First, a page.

Astrea Corporation Points Out, "You Can't Roll a Spliff on an MP3"
The laws of the universe are simple. There is ebb and there is flow. The moments where the end game is nowhere in sight are always followed by times where just getting started is the end game itself. It's those times of lull, though, where the go-getters remain in action, quietly chipping away at the evolution of sound. Folks like those in Astrea Corporation, the Fort Lauderdale trip-hop duo, who effectually create flow where the void exists.
Digital Cypher Photography
The group did this on Saturday night at Respectable Street Café in Downtown West Palm Beach (alongside Astari Nite), and will surely do something just as ethereally monstrous coming up on Saturday at DADA in Delray Beach.
"Making each show a unique experience and keeping an element of surprise is a goal of Astrea Corporation," says Carly Astrea, "We use our written material as a jumping off point for the live performance. It really varies depending on how we are approaching that particular show on that particular night. There is always the intent to create an atmosphere and a mood. Having the ability to mutate and switch things around keeps things interesting for us, as well as people who have seen us before."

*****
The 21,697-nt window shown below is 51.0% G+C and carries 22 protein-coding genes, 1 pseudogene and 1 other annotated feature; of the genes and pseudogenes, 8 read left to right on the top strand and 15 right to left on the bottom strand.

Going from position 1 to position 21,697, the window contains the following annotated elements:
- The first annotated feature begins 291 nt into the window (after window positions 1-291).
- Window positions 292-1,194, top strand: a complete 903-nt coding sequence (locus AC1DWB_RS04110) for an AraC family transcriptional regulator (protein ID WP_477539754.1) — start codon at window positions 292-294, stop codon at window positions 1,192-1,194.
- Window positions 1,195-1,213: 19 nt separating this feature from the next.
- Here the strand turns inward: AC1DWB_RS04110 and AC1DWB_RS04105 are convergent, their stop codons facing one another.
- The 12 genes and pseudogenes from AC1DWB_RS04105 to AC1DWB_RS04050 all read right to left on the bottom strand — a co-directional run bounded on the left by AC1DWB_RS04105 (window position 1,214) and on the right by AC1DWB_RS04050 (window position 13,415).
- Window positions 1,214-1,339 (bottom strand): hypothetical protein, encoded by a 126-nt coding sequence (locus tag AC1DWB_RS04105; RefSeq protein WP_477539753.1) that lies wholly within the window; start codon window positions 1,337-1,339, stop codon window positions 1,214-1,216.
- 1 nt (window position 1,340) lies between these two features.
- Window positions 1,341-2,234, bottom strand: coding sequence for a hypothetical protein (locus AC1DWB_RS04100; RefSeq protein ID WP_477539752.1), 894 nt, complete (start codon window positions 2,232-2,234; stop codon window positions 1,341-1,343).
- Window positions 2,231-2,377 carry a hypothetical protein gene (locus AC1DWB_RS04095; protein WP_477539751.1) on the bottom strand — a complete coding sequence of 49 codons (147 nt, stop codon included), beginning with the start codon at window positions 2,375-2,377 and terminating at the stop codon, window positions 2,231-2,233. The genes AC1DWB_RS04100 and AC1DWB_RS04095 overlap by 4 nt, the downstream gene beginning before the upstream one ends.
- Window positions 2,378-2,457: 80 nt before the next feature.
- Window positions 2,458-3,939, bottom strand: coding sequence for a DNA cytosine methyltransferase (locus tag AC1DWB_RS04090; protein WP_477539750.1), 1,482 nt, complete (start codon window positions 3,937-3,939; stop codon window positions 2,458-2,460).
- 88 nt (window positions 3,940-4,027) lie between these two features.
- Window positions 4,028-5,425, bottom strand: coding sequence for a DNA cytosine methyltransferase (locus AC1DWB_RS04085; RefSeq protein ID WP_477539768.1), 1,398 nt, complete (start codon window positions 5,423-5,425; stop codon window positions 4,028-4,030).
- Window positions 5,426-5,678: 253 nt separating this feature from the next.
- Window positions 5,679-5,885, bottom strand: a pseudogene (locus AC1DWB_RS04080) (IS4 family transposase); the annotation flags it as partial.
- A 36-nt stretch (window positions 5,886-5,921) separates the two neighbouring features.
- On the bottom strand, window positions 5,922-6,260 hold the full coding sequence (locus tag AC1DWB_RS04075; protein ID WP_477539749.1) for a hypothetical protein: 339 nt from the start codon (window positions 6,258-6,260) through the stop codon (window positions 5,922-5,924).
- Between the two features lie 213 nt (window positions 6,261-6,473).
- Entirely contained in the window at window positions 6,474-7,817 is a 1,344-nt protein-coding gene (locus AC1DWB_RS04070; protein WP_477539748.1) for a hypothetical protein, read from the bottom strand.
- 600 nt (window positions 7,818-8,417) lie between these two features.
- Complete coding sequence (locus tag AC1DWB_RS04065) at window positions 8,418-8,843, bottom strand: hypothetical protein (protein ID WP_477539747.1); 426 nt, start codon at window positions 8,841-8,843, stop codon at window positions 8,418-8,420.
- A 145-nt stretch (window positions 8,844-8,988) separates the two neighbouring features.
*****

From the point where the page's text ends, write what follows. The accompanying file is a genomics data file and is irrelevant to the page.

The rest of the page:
No strangers to the idea of doing things differently, the band not only takes advantage of their ability to keep things interesting live, but also on multiple recorded formats. Their very first recording, was printed to pink translucent vinyl. And while they've been steadily releasing tracks at the rate they finish recording them, their most recent output, Ocularscience, distributed on Record Store Day 2013, was transcribed to a perfectly hip purple cassette tape, served up in an envelope with some homespun artwork adorning the front.
"Analog mediums are imperfect by nature, inherently flawed. Over time they have a tendency to degrade and warp, but there is a beauty in the idea that the art may change physically over time as well as sonically. There's something to the medium shifting and evolving that appeals to us." Says Astrea, whose vocals seem to translate seamlessly over any format.
"More so, we as a group have a direct belief that no matter what the format, releasing recorded music should encompass a visual, tangible element," she adds on. "Plus, you can't roll a spliff on an MP3."
Though they haven't hinted to the format of their next release, Astrea Corp is looking forward to sharing the upcoming Paradise Oscine, which will no doubt feature Mike Astrea on the production line.
"We are heavily influenced by '90s era trip-hop as well as long form ambient noise music, kraut-rock, and electronic music. Kind of plucking little pieces and shards from this genre and that genre," Carly reports, piecing together a description of the sound Astrea Corp monopolizes in South Florida.